From The Vexations by Caitlin Horrocks, a smart and enthralling fictional account of the life of composer Eric Satie:

42283234“You a writer?” a man asked, glancing at Philippe’s notebook. The man was wearing a jacket, not a smock, and his collar was gray and crooked. He made a strange tinkling sound as he leaned over the bar, as if he were strung with wind chimes. His nose was a nearly bloody-looking red, and his eyes were already glazed.

Still, Philippe thought this was possibly the best single thing anyone had said to him in his life. “Yes,” he said. “Yes, I’m a writer. What are you?

“A drunk,” the barman said, refusing to serve the man the absinthe he’d requested.

This novel, rich in character and setting, includes among its themes art and genius versus art and talent and the ever-constant doubt that accompanies both. The passage above features Phillippe, who comes to Paris from Spain and encounters obstacles in trying to make his name as a poet. Imposter syndrome is real for writers. Even when we feel confident that the work we’ve finished is good and deserving of publication, once we send it out into the world seeking a publisher, we are beset with doubt that anyone will find it worthy. So, it was with gladness and relief that I learned in late May that Jaded Ibis Press will release my third book of fiction Living Color: Angie Rubio Stories in fall 2020.2019-11-26 (3)


From Hezada! I Miss You by Erin Pringle (forthcoming March 2020), a beautiful novel about the change, loss, nostalgia, and memory that accompanies a dying circus and the dying village it visits:

Pringle_Hezadel-FrontCover-D7The tumblers run up the street and jump high into the splits. When they land, they raise their arms to applause, then take off again, running, jumping, now twisting too many times to count before they land facing the other side of the street. More applause. They rise up on their toes, arch their backs, and reach as though to touch the sky, defiant at the rain.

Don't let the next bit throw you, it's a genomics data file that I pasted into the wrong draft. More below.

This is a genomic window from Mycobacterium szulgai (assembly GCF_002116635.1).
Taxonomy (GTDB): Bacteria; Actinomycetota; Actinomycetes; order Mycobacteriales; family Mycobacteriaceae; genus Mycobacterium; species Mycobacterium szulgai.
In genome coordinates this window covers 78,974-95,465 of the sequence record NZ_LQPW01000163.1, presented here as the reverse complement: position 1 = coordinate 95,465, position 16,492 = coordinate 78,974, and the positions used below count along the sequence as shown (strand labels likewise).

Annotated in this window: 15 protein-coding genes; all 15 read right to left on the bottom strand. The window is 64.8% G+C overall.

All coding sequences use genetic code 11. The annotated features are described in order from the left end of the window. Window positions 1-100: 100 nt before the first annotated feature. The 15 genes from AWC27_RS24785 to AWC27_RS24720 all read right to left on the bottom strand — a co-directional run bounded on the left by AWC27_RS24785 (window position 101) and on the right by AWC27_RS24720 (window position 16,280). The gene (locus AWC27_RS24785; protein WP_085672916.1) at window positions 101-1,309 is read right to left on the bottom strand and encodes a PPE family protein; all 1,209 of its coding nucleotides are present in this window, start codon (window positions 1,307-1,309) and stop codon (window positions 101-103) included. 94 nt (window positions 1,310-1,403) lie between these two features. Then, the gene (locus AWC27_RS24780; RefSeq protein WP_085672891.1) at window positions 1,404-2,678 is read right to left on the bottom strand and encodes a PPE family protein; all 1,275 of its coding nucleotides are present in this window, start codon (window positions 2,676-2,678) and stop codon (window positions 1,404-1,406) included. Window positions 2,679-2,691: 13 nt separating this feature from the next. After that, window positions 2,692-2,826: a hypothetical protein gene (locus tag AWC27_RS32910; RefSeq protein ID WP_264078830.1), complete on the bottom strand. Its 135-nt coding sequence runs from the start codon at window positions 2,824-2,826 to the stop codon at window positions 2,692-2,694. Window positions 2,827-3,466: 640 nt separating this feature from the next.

Who doesn’t love performers? They are deserving of our applause. Especially improv actors. Last April the multi-faceted Jekeva Phillips invited me to participate in BIbliophilia. My part was easy: I read an excerpt from one of my Angie Rubio stories. Then, in one of the most creative acts I’d ever witnessed, a group of improv actors took over where I left off. After a brief huddle, the actors took the stage and continued my story in spontaneous and incredibly funny, smart, and seamless dialogue and action. Like an ice sculpture that melts or a sand painting that is erased, that performance was a one-time thing – unscripted, unrecorded, never to exist again. I suppose that’s the point of improv – its ephemeral nature, its beauty and power. But how I wish I could’ve wrapped that performance up and taken it home with me to watch again and again.



From The Body Papers by Grace Talusan, an exquisitely crafted memoir about trauma, identity, and family:

40680094Inside a few cells in my brain, I believe there’s a part of me that still knows Tagalog. I feel pain when I attempt to speak it, as though there is something I want to say desperately that can be expressed only in my first language. But I can’t access words, or that part of me that named the world first in Tagalog. When I hear strangers speaking Filipino languages, I am as drawn to them as kin.

I have a similar response to Spanish, though I have never spoken it fluently. It’s a language that I heard throughout my childhood and one that I feel connected to despite my failure to exit from intermediate purgatory in my speaking level. At least my desire for connection through the English language is met through community with other writers through readings, conferences, and retreats. Among the opportunities I had this year was participating on panels at the Orcas Island Literary Festival and teaching at the Hedgebrook Summer Salon. Both times I had the pleasure of hanging out with writers I admire who are also exceptional human beings.


From The Importance of Being Wilde at Heart by R. Zamora Linmark (which I reviewed for Seattle Review of Books), a YA novel about first love, which centers the thoughts, desires, and concerns of gay, trans, and gender-fluid teens:

25488370._SY475_ (1)He closes his eyes. He lies there, very still, and with his shaven head, he looks like a newborn baby who wakes up to greet the world, then returns back to sleep.